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Vaping Teen Undergoes Double Lung Transplant

By now, you should be thoroughly aware of the dangers of vaping. E- cigarette devices contain toxic nicotine, heavy metals, fine particulate matter and formaldehyde, and even threaten bystanders exposed to their second-hand "smoke.”


Thanks to Juul’s marketing, targeted at teens and young adults, many turned to e-cigarettes thinking they were a safer alternative to smoking. Evidenced by those in hospitals and emergency rooms across the country, suffering from vaping-related illnesses and conditions, it’s apparent just how wrong they were. Doctors recently had to perform a double lung transplant on a 17-year-old boy, due to vaping-related injury.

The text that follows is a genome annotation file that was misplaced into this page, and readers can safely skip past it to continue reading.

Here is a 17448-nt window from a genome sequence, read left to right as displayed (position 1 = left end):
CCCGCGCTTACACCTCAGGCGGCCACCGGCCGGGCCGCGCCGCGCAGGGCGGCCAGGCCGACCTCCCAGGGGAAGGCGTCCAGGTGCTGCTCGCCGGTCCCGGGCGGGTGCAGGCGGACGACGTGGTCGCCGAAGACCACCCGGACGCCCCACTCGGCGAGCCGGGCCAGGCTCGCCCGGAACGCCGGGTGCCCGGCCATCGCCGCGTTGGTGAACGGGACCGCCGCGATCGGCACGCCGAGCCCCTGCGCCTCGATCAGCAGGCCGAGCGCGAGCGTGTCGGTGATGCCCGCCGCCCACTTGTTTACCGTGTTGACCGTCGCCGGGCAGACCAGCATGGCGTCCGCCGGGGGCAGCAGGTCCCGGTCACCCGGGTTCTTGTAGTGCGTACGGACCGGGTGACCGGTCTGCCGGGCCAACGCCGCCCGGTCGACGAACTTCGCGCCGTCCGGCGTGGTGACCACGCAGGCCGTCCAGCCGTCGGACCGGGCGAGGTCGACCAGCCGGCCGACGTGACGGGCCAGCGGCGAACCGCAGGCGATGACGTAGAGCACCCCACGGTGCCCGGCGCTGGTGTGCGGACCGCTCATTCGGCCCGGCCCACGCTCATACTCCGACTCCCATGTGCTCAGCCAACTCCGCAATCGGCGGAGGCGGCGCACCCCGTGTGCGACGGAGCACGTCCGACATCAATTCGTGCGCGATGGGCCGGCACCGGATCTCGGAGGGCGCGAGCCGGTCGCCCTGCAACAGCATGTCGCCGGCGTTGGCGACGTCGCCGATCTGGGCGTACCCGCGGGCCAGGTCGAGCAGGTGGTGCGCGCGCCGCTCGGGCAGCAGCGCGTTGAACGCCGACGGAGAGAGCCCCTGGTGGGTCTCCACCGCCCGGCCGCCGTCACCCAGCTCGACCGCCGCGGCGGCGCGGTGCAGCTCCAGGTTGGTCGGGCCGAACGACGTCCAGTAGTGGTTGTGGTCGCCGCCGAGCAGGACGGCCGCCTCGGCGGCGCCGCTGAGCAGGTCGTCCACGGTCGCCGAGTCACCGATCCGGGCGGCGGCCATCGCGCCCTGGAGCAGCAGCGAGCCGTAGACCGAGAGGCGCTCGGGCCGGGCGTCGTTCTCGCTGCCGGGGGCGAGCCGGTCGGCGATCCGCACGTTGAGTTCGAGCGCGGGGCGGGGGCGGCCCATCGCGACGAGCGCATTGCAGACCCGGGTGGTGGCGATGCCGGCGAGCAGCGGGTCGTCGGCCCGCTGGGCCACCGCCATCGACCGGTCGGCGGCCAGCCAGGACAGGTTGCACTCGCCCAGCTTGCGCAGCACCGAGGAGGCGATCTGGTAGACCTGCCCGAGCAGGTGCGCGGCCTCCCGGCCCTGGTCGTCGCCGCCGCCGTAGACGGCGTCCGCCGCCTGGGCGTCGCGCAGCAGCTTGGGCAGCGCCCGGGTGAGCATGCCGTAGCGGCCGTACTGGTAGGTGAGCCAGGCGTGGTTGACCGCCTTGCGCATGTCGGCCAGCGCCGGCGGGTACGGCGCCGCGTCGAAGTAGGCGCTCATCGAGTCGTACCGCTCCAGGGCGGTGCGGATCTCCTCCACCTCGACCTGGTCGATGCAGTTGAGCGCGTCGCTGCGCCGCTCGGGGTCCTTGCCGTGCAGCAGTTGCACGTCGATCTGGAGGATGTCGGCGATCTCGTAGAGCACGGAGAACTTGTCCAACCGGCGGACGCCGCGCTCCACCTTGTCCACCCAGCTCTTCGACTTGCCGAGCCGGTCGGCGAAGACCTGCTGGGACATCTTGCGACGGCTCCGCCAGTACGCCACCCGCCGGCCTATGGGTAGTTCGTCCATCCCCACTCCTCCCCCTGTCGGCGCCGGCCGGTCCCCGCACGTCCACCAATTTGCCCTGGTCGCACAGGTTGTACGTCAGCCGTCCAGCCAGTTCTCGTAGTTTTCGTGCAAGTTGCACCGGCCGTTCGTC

The patient had been hooked up to an ECMO machine for more than a month before the surgery, to help support his heart and lung function. Dr. Hassan Nemeh, a thoracic surgeon at the Henry Ford Hospital in Detroit who helped conduct the operation, explained, "He wouldn't have survived even minutes without it.”

The teen’s lungs were in such bad condition he was moved to the top of the national waiting list for lung transplants. CT scans showed extensive inflammation and scarring of lung tissue, along with spots of dead tissue on both lungs — a sign of irreversible damage.

"What I saw in his lungs is nothing that I have ever seen before, and I have been doing lung transplants for 20 years," Nemeh said. "There was inflammation and scarring, and dead tissue. This is an evil that I haven't faced before."

According to the CDC, the 17-year-old is just one of more than 2,050 cases of lung injury associated with e-cigarettes or vaping, reported since March. So far, 39 people have died from vaping-related illness, known as EVALI.

There is a certain perceived assurance that e-cigarettes are safe and harmless to your health. By now, you should know that nothing could be further from the truth.